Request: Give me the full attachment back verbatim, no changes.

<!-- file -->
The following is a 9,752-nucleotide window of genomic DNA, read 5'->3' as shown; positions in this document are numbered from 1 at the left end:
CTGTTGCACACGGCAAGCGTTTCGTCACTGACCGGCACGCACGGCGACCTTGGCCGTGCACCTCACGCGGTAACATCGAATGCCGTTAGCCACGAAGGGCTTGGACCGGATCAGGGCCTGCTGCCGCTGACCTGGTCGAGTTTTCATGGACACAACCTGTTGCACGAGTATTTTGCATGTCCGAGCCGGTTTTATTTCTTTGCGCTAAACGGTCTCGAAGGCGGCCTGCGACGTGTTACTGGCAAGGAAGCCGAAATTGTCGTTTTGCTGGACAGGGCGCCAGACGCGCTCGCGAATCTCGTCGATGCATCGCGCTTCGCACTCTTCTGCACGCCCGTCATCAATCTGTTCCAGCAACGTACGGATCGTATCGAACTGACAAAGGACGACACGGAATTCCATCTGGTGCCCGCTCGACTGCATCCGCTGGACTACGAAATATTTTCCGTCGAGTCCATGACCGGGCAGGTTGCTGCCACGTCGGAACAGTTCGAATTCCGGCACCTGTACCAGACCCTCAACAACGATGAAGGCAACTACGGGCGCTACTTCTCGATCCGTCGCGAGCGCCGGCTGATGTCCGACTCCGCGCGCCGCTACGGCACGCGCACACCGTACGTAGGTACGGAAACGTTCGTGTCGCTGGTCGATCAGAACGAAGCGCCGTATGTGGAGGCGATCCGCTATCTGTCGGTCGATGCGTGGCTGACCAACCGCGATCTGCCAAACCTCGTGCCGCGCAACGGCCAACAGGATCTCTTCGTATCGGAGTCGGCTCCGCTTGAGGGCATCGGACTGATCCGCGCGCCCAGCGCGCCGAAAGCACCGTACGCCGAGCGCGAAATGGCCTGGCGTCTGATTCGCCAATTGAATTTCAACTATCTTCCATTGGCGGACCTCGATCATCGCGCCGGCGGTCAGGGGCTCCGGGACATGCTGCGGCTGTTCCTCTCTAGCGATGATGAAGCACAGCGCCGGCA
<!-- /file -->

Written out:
The following is a 9,752-nucleotide window of genomic DNA, read 5'->3' as shown; positions in this document are numbered from 1 at the left end:
CTGTTGCACACGGCAAGCGTTTCGTCACTGACCGGCACGCACGGCGACCTTGGCCGTGCACCTCACGCGGTAACATCGAATGCCGTTAGCCACGAAGGGCTTGGACCGGATCAGGGCCTGCTGCCGCTGACCTGGTCGAGTTTTCATGGACACAACCTGTTGCACGAGTATTTTGCATGTCCGAGCCGGTTTTATTTCTTTGCGCTAAACGGTCTCGAAGGCGGCCTGCGACGTGTTACTGGCAAGGAAGCCGAAATTGTCGTTTTGCTGGACAGGGCGCCAGACGCGCTCGCGAATCTCGTCGATGCATCGCGCTTCGCACTCTTCTGCACGCCCGTCATCAATCTGTTCCAGCAACGTACGGATCGTATCGAACTGACAAAGGACGACACGGAATTCCATCTGGTGCCCGCTCGACTGCATCCGCTGGACTACGAAATATTTTCCGTCGAGTCCATGACCGGGCAGGTTGCTGCCACGTCGGAACAGTTCGAATTCCGGCACCTGTACCAGACCCTCAACAACGATGAAGGCAACTACGGGCGCTACTTCTCGATCCGTCGCGAGCGCCGGCTGATGTCCGACTCCGCGCGCCGCTACGGCACGCGCACACCGTACGTAGGTACGGAAACGTTCGTGTCGCTGGTCGATCAGAACGAAGCGCCGTATGTGGAGGCGATCCGCTATCTGTCGGTCGATGCGTGGCTGACCAACCGCGATCTGCCAAACCTCGTGCCGCGCAACGGCCAACAGGATCTCTTCGTATCGGAGTCGGCTCCGCTTGAGGGCATCGGACTGATCCGCGCGCCCAGCGCGCCGAAAGCACCGTACGCCGAGCGCGAAATGGCCTGGCGTCTGATTCGCCAATTGAATTTCAACTATCTTCCATTGGCGGACCTCGATCATCGCGCCGGCGGTCAGGGGCTCCGGGACATGCTGCGGCTGTTCCTCTCTAGCGATGATGAAGCACAGCGCCGGCA